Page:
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Two-thirds of U.S. adults don’t expect their personal finances to improve in 2022, with more than half of this group blaming inflation for the pessimistic view of their future money situation, according to Bankrate’s December Financial Security Index.
Article by Tom Ozimek from our premium news partners at The Epoch Times.
Twenty-six percent of Americans say their financial situation will get worse in 2022, including 18 percent saying their financial situation will get somewhat worse while 8 percent say it will get significantly worse. Forty-two percent say their financial situation will stay about the same in 2022.
Just 33 percent of American adults said they expect their personal financial situation to improve next year, while 42 percent said it would stay about the same and 26 percent said it will get worse.
The biggest barrier to better finances is inflation, which in November hit a multi-decade high of 6.8 percent. Surging prices were cited as the chief factor by 54 percent of those who don’t expect their money situation to improve and by 70 percent of those who said they anticipate their personal finances will get worse.
“Inflation worries have dragged consumer confidence to a decade low and is the top reason Americans don’t expect their finances to improve, and particularly to get worse,” Bankrate Chief Financial Analyst Greg McBride said in a statement. “This feeling goes far beyond gas prices, as inflation has broadened out and consumers see higher prices at every turn.”
Accelerating prices have become a key worry among U.S. consumers, more so than unemployment, according to Richard Curtin, director of the University of Michigan’s closely watched Consumer Sentiment Index.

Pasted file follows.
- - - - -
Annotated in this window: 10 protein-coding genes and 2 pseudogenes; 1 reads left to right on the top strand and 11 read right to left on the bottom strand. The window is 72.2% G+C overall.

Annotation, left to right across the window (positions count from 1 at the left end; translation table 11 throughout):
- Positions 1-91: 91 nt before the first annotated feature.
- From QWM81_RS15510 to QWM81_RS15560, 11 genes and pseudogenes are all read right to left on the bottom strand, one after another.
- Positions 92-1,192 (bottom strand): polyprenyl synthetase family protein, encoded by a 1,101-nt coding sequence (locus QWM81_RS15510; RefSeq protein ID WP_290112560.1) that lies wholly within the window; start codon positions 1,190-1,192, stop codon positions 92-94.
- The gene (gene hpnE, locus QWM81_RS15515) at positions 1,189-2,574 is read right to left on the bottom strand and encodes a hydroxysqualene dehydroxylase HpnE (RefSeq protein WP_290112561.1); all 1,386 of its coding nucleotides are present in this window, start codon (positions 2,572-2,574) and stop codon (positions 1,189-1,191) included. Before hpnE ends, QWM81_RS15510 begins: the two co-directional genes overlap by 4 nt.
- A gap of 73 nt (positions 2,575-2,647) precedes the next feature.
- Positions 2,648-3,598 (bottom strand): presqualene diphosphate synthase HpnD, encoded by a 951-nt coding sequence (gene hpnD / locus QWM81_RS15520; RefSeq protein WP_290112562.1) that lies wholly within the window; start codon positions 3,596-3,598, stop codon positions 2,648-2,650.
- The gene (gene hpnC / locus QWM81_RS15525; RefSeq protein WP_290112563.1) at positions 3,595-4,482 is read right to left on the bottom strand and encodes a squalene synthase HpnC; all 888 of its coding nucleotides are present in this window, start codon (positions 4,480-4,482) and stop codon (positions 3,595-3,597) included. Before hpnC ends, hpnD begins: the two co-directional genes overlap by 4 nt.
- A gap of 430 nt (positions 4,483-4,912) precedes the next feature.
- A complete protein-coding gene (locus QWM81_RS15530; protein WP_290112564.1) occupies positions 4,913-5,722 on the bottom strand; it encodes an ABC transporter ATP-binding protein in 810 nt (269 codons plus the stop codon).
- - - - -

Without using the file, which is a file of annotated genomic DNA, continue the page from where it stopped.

“When directly asked whether inflation or unemployment was the more serious problem facing the nation, 76 percent selected inflation while just 21 percent selected unemployment,” Curtin said in a statement accompanying the latest Michigan University survey reading for early December, which showed a slight uptick in consumer confidence compared to November’s decade low.
But much of the modest rise in overall consumer confidence in December was driven by a sharp increase in sentiment among the bottom third of earners, which was lifted by their expectations for future wage gains, Curtin said.
“This suggests an emerging wage-price spiral that could propel inflation higher in the years ahead,” Curtin said, with his remarks recalling a period in the 1970s when future inflation expectations became deanchored, sending wages higher and fueling an upward inflationary spiral.
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Other reasons cited in the Bankrate survey as the biggest barrier to a better money situation next year by those expecting their finances to get worse include the ongoing pandemic (33 percent), life circumstances (23 percent), stagnant or declining wages (23 percent), debt burden (18 percent), changing interest rates (17 percent), and the amount of money made on savings and investments (15 percent).
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